The Negro Leagues Were Major Leagues

Historians Reappraise Black Baseball

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About the Book

How good was Negro League Baseball (1920–1948)? Some experts maintain that the quality of play was equal to that of the American and National Leagues. Some believe the Negro Leagues should be part of Major League Baseball’s official record and that more Negro League players should be in the Hall of Fame. Skeptics contend that while many players could be rated highly, NL organizations were minor league at best. Drawing on the most comprehensive data available, including stats from more than 2,000 interracial games, this study finds that black baseball was very good indeed. Negro leaguers beat the big leaguers more than half the time in head-to-head contests, demonstrated stronger metrics within their own leagues and excelled when finally allowed into the majors. The authors document the often duplicitous manner in which MLB has dealt with the legacy of the Negro Leagues, and an appendix includes the scores and statistics from every known contest between Negro League and Major League teams.

About the Author(s)

Visual artist and teacher Todd Peterson lives in Kansas City, Missouri. His work has been published in Baseball Research Journal and Black Ball.

Bibliographic Details

Edited by Todd Peterson

Format: softcover (7 x 10)
Pages: 323
Bibliographic Info: appendices, notes, bibliography, index
Copyright Date: 2020
pISBN: 978-1-4766-6514-6
eISBN: 978-1-4766-3642-9
Imprint: McFarland

Table of Contents

Acknowledgments vii
Introduction 1

Part One. Equality 5
Baseball Is the Music of Mathematics
Larry Lester 6
The Case for the Negro Leagues
Todd Peterson 9
Measuring Equality: A Statistical Comparison of the Negro Leagues to the Major Leagues Based on the 1925 Season
Richard J. Puerzer 43
Gray Area: Homestead vs. the Minor Leagues
Scott Simkus 51
The Color of Money: Salaries and Performance in Pre–and Post-Integration Baseball
Michael Haupert 57
Winning in the Crucible of White-Hot Competition
Jeffery S. Williams 75
The Top Ten Reasons Why the Negro Leagues Should Be Declared a Major League
Ted Knorr 98

Part Two. Equity 109
Hotel Resorts and the Emergence of the Black Baseball Professional: Riverine and Maritime Communities, 1867–1890
James E. Brunson III 110
Leading Off: The Cuban Giants
Tony Kissel 140
Rube Foster: Negro League Giant
Robert C. Cottrell 147
John Donaldson: Restoring the Legacy of Segregated Baseball’s Greatest Pitcher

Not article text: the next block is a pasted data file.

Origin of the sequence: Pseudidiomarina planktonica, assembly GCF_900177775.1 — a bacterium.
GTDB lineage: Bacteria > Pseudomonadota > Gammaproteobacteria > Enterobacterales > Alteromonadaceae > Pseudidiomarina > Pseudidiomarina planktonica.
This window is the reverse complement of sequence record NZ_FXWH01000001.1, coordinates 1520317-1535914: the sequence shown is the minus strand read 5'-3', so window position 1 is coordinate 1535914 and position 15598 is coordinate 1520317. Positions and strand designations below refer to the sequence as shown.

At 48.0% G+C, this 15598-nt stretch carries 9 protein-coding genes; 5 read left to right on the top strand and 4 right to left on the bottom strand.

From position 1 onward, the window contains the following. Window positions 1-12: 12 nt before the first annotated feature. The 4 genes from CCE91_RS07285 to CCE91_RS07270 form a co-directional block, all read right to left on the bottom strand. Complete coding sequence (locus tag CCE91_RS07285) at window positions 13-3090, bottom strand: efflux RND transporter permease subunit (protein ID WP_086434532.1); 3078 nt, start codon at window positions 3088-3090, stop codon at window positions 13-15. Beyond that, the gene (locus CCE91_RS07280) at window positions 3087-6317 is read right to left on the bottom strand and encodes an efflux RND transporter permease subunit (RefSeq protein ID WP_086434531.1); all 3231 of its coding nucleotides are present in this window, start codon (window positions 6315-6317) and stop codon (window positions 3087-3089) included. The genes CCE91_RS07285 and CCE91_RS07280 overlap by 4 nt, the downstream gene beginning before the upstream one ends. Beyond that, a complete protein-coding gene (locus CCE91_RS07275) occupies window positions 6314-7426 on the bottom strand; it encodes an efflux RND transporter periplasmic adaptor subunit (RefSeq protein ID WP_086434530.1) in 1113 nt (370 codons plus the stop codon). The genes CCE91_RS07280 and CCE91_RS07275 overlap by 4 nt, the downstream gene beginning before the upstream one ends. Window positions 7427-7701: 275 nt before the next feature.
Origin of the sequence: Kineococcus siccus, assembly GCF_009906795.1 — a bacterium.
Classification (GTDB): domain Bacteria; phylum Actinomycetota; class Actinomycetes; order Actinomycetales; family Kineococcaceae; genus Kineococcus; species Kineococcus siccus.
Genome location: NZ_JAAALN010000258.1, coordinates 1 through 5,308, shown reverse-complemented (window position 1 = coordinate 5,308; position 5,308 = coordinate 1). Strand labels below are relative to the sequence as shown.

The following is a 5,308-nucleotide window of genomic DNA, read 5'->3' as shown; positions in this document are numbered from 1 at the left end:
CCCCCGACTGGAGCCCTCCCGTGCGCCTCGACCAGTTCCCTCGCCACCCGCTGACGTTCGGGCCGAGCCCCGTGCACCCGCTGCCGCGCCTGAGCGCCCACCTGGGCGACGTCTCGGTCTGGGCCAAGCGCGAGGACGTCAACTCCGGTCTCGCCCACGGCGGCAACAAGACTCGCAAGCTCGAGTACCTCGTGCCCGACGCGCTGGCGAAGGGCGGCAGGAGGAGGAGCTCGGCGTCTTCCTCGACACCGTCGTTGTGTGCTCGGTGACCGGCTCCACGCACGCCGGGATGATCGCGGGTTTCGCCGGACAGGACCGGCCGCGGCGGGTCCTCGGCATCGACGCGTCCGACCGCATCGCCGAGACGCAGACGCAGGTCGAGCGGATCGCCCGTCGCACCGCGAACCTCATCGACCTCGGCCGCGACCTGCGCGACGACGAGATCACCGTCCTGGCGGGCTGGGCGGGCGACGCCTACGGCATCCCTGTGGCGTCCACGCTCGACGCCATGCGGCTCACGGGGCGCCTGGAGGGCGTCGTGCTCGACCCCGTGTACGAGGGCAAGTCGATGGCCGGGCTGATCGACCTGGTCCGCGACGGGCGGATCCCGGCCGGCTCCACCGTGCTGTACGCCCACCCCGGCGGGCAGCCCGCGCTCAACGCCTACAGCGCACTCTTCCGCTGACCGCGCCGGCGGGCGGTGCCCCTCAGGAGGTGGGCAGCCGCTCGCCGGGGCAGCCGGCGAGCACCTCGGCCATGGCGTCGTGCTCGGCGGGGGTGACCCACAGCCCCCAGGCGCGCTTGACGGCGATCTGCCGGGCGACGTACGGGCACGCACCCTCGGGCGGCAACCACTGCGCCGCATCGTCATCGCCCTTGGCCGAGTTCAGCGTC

Pete Gorton 166
The Measure of Failure: Atlanta Baseball and Community Development in the 1930s and 1970s
Thomas Aiello 173
Changing the Way They Do Business: Jackie Robinson, Integration and the Origins of Organizational Culture in Organized Baseball
Michael E. Lomax 185
Separate but Unequal
Philip J. Lowry 196
Monuments: The Shaping of Negro Leagues Public Memory
Josh Howard 199

Appendix I: NLB vs. MLB, 1885–1924 209
Appendix II: NLB vs. MLB All-Stars, 1902–1948 214
Appendix III: NLB vs. MLB Batting, Pitching and Fielding Statistics, 1886–1948 227
Appendix IV: Batting and Pitching Statistics of Negro Leaguers in MLB and Triple A 265
Appendix V: Black Minor League Batting and Pitching Leaders, 1946–1975 281
Appendix VI: MLB/NLB Throwback Games, 1994–2019 287
Bibliography 293
About the Contributors 301
Index 303

Book Reviews & Awards

“How good were the Negro Leagues? Conventional thinking has dictated that, while stars from the Negro Leagues (Satchel Paige, Josh Gibson, and many others) were every bit the equal of, if not superior to, Major League standouts, the overall quality of Negro Leagues play was inferior to that of the majors. This collection of essays by baseball historians, many affiliated with the Society of American Baseball Research (SABR), tells a different story…. the authors have assembled all the available data and reassessed it in a wealth of revealing ways, including a comparison of all games played between 1920 and 1948 between Negro League teams and major leaguers…Peterson dives much deeper into the stats in his contribution, ‘The Case for the Negro Leagues,’ which analyzes available pitching and hitting records to show that in every area the Negro Leagues either outperform or are equal to Major League numbers…an important contribution to baseball history”—Booklist